To find out, St. Hilaire tells Mental Floss, he contacted the Penn Vet Working Dog Center, a research and training center for detection dogs. In December 2017, Red Arch, the Working Dog Center, and the Penn Museum (which is providing the artifacts to train the dogs) launched K-9 Artifact Finders, and in late January 2018, the five dogs selected for the project began their training, starting with learning the distinct smell of ancient pottery.

“Our theory is, it is a porous material that’s going to have a lot more odor than, say, a metal,” says Cindy Otto, the executive director of the Penn Vet Working Dog Center and the project’s principal investigator.

As you might imagine, museum curators may not be keen on exposing fragile ancient materials to four Labrador retrievers and a German shepherd, and the Working Dog Center didn’t want to take any risks with the Penn Museum’s priceless artifacts. So instead of letting the dogs have free rein to sniff the materials themselves, the project is using cotton balls. The researchers seal the artifacts (broken shards of Syrian pottery) in airtight bags with a cotton ball for 72 hours, then ask the dogs to find the cotton balls in the lab. They’re being trained to disregard the smell of the cotton ball itself, the smell of the bag it was stored in, and ideally, the smell of modern-day pottery, eventually being able to zero in on the smell that distinguishes ancient pottery specifically.

A dog looks out over the metal "pinhweel" training mechanism.
Penn Vet Working Dog Center

“The dogs are responding well,” Otto tells Mental Floss, explaining that the training program is at the stage of "exposing them to the odor and having them recognize it.”

The dogs involved in the project were chosen for their calm-but-curious demeanors and sensitive noses (one also works as a drug-detection dog when she’s not training on pottery). They had to be motivated enough to want to hunt down the cotton balls, but not aggressive or easily distracted.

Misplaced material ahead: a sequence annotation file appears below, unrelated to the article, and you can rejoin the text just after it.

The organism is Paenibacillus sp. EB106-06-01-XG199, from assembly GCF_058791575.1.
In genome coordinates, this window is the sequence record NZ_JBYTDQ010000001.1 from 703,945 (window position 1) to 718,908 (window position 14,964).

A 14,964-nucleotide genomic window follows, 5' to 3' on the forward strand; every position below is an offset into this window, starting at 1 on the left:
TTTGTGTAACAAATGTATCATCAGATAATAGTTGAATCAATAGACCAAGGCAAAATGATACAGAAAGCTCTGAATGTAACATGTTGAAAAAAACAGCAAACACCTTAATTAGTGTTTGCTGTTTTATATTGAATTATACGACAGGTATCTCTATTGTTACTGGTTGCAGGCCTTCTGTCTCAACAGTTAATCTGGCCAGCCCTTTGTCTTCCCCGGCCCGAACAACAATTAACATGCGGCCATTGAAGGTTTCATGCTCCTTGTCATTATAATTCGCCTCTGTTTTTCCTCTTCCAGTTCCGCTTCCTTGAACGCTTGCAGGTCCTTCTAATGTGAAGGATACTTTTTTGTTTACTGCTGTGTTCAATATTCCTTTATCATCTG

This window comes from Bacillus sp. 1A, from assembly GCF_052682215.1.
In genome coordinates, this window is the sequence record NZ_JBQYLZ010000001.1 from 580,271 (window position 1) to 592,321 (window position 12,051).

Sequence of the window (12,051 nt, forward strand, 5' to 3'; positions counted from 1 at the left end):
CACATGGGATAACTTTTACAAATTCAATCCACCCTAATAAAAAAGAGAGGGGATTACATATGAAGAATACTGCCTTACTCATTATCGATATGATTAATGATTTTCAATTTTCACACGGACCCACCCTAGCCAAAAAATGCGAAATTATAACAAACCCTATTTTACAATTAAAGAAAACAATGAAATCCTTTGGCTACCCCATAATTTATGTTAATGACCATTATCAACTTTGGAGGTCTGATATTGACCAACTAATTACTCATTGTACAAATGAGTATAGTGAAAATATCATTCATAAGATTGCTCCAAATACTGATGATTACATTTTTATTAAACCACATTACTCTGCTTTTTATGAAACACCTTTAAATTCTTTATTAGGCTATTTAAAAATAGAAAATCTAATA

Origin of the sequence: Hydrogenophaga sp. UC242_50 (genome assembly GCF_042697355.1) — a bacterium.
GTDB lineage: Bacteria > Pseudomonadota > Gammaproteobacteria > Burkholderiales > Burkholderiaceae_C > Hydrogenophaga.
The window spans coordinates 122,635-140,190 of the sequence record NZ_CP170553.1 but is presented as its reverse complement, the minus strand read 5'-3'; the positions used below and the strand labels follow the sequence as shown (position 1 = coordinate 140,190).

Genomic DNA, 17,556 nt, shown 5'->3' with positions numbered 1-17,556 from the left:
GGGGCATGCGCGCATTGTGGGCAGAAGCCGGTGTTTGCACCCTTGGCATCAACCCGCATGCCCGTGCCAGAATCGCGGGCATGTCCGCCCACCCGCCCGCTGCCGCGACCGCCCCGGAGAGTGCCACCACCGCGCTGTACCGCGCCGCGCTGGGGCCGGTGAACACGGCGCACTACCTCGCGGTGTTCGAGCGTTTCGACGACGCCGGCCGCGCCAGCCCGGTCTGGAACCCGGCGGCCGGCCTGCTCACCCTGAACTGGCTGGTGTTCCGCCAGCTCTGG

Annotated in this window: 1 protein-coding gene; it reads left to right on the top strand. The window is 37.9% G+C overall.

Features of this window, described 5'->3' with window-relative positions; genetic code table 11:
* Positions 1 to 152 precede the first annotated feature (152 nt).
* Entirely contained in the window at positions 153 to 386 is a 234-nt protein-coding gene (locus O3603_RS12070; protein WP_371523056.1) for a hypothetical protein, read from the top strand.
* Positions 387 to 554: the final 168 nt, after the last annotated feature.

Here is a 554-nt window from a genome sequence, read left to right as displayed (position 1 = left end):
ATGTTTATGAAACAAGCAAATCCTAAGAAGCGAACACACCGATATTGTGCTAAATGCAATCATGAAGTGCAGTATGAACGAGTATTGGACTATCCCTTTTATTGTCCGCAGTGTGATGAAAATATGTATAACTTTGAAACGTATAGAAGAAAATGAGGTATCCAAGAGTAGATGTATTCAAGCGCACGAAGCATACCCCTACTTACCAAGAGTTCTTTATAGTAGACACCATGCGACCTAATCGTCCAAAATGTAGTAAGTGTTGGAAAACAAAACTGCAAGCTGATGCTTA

Right now, the dogs train three days a week, and will continue to work on their pottery-detection skills for the first stage of the project, which the researchers expect will last for the next nine months. Depending on how the first phase of the training goes, the researchers hope to be able to then take the dogs out into the field to see if they can find the odor of ancient pottery in real-life situations, like in suitcases, rather than in a laboratory setting. Eventually, they also hope to train the dogs on other types of objects, and perhaps even pinpoint the chemical signatures that make artifacts smell distinct.

Pottery-sniffing dogs won’t be showing up at airport customs or on shipping docks soon, but one day, they could be as common as drug-sniffing canines. If dogs can detect low blood sugar or find a tiny USB drive hidden in a house, surely they can figure out if you’re smuggling a sculpture made thousands of years ago in your suitcase.

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Medicine
New Cancer-Fighting Nanobots Can Track Down Tumors and Cut Off Their Blood Supply
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iStock

Scientists have developed a new way to cut off the blood flow to cancerous tumors, causing them to eventually shrivel up and die. As Business Insider reports, the new treatment uses a design inspired by origami to infiltrate crucial blood vessels while leaving the rest of the body unharmed.

A team of molecular chemists from Arizona State University and the Chinese Academy of Sciences describe their method in the journal Nature Biotechnology. First, they constructed robots that are 1000 times smaller than a human hair from strands of DNA. These tiny devices contain enzymes called thrombin that encourage blood clotting, and they're rolled up tightly enough to keep the substance contained.

Next, researchers injected the robots into the bloodstreams of mice and small pigs sick with different types of cancer. The DNA sought the tumor in the body while leaving healthy cells alone. The robot knew when it reached the tumor and responded by unfurling and releasing the thrombin into the blood vessel that fed it. A clot started to form, eventually blocking off the tumor's blood supply and causing the cancerous tissues to die.

The treatment has been tested on dozen of animals with breast, lung, skin, and ovarian cancers. In mice, the average life expectancy doubled, and in three of the skin cancer cases tumors regressed completely.

Researchers are optimistic about the therapy's effectiveness on cancers throughout the body. There's not much variation between the blood vessels that supply tumors, whether they're in an ovary in or a prostate. So if triggering a blood clot causes one type of tumor to waste away, the same method holds promise for other cancers.

But before the scientists think too far ahead, they'll need to test the treatments on human patients. Nanobots have been an appealing cancer-fighting option to researchers for years. If effective, the machines can target cancer at the microscopic level without causing harm to healthy cells. But if something goes wrong, the bots could end up attacking the wrong tissue and leave the patient worse off. Study co-author Hao Yan believes this latest method may be the one that gets it right. He said in a statement, "I think we are much closer to real, practical medical applications of the technology."

[h/t Business Insider]